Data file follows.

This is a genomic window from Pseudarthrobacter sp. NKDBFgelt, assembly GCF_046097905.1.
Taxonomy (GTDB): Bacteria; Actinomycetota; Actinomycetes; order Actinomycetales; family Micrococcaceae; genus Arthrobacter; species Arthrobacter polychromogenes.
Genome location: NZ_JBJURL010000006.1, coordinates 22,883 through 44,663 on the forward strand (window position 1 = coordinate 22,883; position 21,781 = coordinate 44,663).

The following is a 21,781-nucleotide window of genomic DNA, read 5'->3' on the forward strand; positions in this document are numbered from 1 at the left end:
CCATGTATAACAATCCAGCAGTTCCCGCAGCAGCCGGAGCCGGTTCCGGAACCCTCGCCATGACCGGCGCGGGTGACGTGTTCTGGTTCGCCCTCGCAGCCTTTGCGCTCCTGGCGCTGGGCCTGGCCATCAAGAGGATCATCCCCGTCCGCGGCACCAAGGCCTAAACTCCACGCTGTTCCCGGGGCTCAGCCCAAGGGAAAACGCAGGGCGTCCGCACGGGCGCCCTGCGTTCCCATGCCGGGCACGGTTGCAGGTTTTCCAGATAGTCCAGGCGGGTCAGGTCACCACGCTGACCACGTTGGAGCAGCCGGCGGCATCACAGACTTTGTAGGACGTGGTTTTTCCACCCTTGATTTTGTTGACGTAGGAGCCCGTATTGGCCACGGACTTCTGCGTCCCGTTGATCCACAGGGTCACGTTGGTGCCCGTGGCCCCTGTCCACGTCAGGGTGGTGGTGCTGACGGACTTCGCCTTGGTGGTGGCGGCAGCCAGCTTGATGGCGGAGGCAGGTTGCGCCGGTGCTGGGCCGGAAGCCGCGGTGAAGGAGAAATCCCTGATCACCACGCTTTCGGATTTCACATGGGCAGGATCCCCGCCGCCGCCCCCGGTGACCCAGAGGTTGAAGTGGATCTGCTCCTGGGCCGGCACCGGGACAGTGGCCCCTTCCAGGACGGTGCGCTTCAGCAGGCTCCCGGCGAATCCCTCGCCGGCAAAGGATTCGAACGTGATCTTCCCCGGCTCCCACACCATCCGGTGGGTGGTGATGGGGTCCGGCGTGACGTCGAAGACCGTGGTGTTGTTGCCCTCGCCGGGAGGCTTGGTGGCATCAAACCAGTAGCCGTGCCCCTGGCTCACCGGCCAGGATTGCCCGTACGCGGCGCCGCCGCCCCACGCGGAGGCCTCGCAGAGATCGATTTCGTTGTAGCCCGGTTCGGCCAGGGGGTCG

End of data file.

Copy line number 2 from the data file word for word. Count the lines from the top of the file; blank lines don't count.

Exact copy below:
Taxonomy (GTDB): Bacteria; Actinomycetota; Actinomycetes; order Actinomycetales; family Micrococcaceae; genus Arthrobacter; species Arthrobacter polychromogenes.